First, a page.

Drenge plows into the playlist with youthful anarchy drenched in grunge and apathy. The two-piece band (I'm such a sucker for two-pieces) is made of of brothers Eoin and Rory Loveless, who set a relentless driving tone to 'We Can Do What We Want' that can probably only truly be appreciated live in the heat of shoving bodies and screaming throats with fists raised high above a throbbing crowd. Unfortunately all their tour dates are in Europe as of right now. Next up is 'Ondine', a new song from Lower Dens with some delightful nu-wave influences, off an album of the same name. Followed by new music from those venerable indie kings, Modest Mouse. As a stalwart fan of their first full-length released almost 20 years ago (jeeeeeezzz I'm getting old), I'm happy to report that Modest Mouse appear to have come full circle and returned to sounds that harken back to their humble beginnings with Strangers to Ourselves.

With thick bass lines Warpaint and Toro Y Moi begin to jazz things back up each with their own uniquely arty signature sounds. While I've appreciated Chaz Bundick's many musical outfits, I must say it's nice to hear him back as Toro Y Moi. No one blends hallmark funk sounds so originally with the bleeding edge of whatever chillwave is doing this week, and 'Buffalo' is no exception.

I'm proud to say this month's playlist finishes strong with some soulful tunes from old heads and new kids on the block. Is soul coming back? YES, PLEASE! Oddisee has a new single called 'That's Love' that digs deep into my marrow with bold horn sections, classic organ sounds, and rapid rhymes. New on the scene is Lion Babe, the duo of multi-instrumentalist Lucas Goodman and singer-songwriter Jillian Hervey. Hervey sounds like Erykah Badu and dresses like Chaka Khan, add to that the gold sheen of Pharrell producing this single, and it's clear that Lion Babe is sure to blow up soon.

Still it will be decades before these newbies can compete with venerable dame, Mavis Staples, who shows no sign of slowing down in the 7th decade of her iconic career, and just released a new single 'Your Good Fortune'. This song is burgeoning with the kind of blues that only wisdom and experience brings. It tears at your soul while dripping in the pure human emotions that elicit knee-jerk empathy. To end on a high note, I close this month's top 20 songs playlist with some rollicking licks from Anderson East in 'Find 'Em, Fool 'Em and Forget 'Em'. Recommended if you sometimes wish Mayor Hawthorne would step away from the Jackson-Five-puppy-love shallows and go for a deep dive a la The Temptation with 'Papa Was A Rolling Stone' #realtalk.

Monday, March 2, 2015

Top 20 Songs of February 2015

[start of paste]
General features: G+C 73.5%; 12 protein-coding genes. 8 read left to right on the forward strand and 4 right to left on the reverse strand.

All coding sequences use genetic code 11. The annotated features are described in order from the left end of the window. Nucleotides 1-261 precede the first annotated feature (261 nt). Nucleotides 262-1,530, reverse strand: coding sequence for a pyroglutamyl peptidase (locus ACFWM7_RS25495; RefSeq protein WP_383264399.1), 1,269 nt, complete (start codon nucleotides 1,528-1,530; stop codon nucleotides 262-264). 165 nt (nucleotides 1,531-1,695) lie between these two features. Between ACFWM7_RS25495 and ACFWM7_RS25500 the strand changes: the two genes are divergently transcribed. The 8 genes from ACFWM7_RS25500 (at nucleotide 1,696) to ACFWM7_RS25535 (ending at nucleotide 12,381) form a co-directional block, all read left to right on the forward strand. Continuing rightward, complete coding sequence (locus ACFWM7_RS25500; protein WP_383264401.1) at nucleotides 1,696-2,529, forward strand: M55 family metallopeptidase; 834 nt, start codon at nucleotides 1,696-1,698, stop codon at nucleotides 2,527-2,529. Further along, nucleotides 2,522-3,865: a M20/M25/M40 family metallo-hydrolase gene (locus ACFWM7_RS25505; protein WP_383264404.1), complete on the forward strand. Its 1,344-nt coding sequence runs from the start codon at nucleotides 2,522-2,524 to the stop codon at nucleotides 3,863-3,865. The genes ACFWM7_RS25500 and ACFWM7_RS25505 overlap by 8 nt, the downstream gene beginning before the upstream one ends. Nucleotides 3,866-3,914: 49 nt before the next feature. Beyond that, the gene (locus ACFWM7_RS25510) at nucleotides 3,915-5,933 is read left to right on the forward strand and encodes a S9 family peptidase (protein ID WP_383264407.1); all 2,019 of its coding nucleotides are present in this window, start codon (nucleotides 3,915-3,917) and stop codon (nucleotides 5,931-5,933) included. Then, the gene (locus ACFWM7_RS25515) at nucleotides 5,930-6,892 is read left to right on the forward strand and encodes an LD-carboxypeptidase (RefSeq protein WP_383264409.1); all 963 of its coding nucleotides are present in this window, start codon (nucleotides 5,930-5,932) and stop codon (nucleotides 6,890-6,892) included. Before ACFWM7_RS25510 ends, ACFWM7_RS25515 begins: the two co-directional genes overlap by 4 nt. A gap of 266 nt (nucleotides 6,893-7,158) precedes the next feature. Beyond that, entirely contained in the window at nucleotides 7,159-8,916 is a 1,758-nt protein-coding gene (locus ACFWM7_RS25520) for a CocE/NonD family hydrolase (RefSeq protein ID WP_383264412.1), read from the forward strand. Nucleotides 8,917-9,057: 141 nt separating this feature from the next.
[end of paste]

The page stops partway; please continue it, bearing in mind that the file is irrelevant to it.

It was a 'go big or go home' kind of month for new music in February. Artists were dropping big sounding singles all over the place in preparation to take 2015 by storm with new albums. This could really be an interesting year for music. There's a lot of innovative sounds that have brewing in the underground for a little while now, and finally seem poised, ripe and ready, to break forth fully formed.

First, punk seems ready for a come back, but this isn't your dad's lo-fi, 'fist in the air high above a mohawk' punk or even the stripped down no-fi emotional outpourings of hipsters pretending that they learned their instruments last week. New artists are clearly nodding to the punk aesthetic of noisy guitars while making the most of new production techniques, and being free to explore lyrically outside of the traditional ideology: anarchy and being young bored. With a number of ladies leading this charge, Courtney Barnett is at the forefront. The Aussie's witty, deadpan vocals are one step removed from insane ramblings in the best way possible and come drenched in distortion.

Readers, I think folktronic will become a full-fledged THING this year. This isn't underground per se, since it's genre almost single-handedly invented by Avicii, but as more artists explore the intersection of these two genres it may develop in intriguing ways. As a sucker for house anthems and banjos, I must admit I'm keeping my fingers crossed. New singles from Coleman Hell, a member of the Toronto-based Sideways Collective, are the most promising new additions to the nascent folktronic canon.

If you're more of a electronica purist, and folktronic's got you down, then you may be happy to learn that I'm not the only one predicting a world-wide resurgence of UK garage. NPR Music agrees, and I cannot urge you enough to read this article: A Rational Conversation: Is EDM Easy Listening Now? It's the most intelligent thing I've read about the current state of pop music. If you're looking for new music in the garage vein, I recommend my favorite indie label of late, Black Acre Records. They just released a new album from Romare called 'Projections'.